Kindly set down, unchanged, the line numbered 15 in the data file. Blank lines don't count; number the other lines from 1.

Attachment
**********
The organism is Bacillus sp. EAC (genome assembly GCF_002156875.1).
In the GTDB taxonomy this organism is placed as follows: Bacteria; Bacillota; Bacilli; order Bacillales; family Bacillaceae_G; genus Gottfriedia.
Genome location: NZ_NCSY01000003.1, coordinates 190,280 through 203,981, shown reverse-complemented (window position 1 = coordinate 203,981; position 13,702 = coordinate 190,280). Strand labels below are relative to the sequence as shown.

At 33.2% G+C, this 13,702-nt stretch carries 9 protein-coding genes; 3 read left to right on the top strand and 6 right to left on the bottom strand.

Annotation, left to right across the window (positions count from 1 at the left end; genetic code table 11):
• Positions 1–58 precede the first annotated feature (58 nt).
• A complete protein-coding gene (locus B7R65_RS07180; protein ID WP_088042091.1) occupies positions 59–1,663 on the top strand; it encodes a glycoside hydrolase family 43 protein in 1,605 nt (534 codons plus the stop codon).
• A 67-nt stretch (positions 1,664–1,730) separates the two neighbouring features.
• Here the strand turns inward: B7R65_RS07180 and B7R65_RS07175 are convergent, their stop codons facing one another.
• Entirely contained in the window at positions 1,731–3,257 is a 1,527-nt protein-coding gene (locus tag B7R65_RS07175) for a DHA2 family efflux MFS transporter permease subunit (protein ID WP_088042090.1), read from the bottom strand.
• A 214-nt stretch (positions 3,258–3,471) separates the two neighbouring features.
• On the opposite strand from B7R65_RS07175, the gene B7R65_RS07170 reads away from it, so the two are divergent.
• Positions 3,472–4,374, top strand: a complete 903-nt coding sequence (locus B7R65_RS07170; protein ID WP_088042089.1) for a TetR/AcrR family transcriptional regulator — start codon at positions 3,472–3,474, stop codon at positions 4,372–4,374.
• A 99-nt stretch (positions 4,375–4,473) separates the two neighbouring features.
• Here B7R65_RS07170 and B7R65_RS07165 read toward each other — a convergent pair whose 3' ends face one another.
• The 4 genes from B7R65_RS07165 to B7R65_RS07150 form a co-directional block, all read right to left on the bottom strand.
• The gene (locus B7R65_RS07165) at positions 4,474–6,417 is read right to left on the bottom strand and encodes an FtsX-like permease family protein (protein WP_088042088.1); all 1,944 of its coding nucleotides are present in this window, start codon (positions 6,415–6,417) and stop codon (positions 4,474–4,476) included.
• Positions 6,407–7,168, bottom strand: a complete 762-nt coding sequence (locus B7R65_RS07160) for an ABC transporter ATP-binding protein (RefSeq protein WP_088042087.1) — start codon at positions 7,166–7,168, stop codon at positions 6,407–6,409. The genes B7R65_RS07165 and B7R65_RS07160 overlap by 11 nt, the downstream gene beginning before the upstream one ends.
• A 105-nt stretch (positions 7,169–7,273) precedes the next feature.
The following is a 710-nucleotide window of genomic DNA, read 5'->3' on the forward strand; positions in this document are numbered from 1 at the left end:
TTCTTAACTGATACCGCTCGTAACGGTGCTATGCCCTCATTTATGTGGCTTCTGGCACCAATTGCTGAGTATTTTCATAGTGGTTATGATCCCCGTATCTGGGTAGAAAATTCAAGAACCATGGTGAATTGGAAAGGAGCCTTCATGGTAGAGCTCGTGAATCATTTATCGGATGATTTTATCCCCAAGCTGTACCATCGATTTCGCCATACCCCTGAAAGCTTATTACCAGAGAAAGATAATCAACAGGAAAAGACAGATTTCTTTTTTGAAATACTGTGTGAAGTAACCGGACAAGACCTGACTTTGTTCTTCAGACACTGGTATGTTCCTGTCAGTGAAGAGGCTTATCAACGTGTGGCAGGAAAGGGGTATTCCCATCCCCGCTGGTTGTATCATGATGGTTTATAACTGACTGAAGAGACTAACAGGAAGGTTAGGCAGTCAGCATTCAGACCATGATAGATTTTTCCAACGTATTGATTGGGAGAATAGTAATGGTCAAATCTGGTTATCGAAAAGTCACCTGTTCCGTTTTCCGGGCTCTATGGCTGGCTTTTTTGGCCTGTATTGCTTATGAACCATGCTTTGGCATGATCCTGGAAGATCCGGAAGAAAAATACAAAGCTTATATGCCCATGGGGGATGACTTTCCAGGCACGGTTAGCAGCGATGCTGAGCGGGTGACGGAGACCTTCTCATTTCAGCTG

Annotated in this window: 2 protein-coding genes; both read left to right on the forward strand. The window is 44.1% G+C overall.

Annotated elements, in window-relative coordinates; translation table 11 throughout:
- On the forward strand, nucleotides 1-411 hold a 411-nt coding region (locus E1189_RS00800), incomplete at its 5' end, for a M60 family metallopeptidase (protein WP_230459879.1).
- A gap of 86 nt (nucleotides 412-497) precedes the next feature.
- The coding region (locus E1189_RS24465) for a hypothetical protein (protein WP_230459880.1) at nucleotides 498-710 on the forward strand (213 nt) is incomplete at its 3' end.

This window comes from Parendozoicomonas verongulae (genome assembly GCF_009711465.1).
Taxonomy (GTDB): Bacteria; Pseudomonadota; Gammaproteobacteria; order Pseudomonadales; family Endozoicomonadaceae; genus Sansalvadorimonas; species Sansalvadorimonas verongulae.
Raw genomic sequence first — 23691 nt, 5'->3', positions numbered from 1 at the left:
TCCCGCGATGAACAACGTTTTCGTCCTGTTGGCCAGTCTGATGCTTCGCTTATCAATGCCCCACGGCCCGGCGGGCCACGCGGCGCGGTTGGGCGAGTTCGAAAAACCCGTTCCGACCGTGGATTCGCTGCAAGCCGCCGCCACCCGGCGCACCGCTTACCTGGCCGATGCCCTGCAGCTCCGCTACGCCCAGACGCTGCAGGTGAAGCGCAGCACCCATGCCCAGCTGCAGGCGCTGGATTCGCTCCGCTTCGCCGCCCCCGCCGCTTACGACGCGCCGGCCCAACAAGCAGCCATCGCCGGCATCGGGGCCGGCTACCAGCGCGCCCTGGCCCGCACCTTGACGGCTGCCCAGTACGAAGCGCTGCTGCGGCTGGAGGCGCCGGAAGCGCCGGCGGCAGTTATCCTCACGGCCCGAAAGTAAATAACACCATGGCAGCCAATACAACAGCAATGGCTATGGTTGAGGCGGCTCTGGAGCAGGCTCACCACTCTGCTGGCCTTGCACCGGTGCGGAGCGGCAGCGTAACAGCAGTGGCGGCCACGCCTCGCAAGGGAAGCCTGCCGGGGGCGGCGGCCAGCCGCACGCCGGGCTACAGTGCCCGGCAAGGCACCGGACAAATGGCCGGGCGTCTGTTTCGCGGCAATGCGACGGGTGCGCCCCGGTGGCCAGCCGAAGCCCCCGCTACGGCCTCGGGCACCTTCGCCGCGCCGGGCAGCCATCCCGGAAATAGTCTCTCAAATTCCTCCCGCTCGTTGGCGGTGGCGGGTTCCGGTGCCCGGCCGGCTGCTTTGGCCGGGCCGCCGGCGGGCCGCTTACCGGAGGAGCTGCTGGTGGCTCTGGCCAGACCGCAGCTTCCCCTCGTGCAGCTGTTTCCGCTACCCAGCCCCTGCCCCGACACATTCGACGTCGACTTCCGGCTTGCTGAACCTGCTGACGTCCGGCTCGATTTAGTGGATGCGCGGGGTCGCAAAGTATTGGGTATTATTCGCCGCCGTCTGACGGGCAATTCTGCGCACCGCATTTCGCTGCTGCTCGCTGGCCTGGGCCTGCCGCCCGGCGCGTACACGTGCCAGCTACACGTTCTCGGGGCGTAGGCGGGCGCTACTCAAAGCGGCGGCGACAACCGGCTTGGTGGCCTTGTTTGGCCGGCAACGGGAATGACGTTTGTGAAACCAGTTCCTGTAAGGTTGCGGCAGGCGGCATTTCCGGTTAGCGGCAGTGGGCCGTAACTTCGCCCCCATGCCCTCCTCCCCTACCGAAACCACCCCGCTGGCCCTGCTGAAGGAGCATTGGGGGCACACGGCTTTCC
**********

• Here B7R65_RS07170 and B7R65_RS07165 read toward each other — a convergent pair whose 3' ends face one another.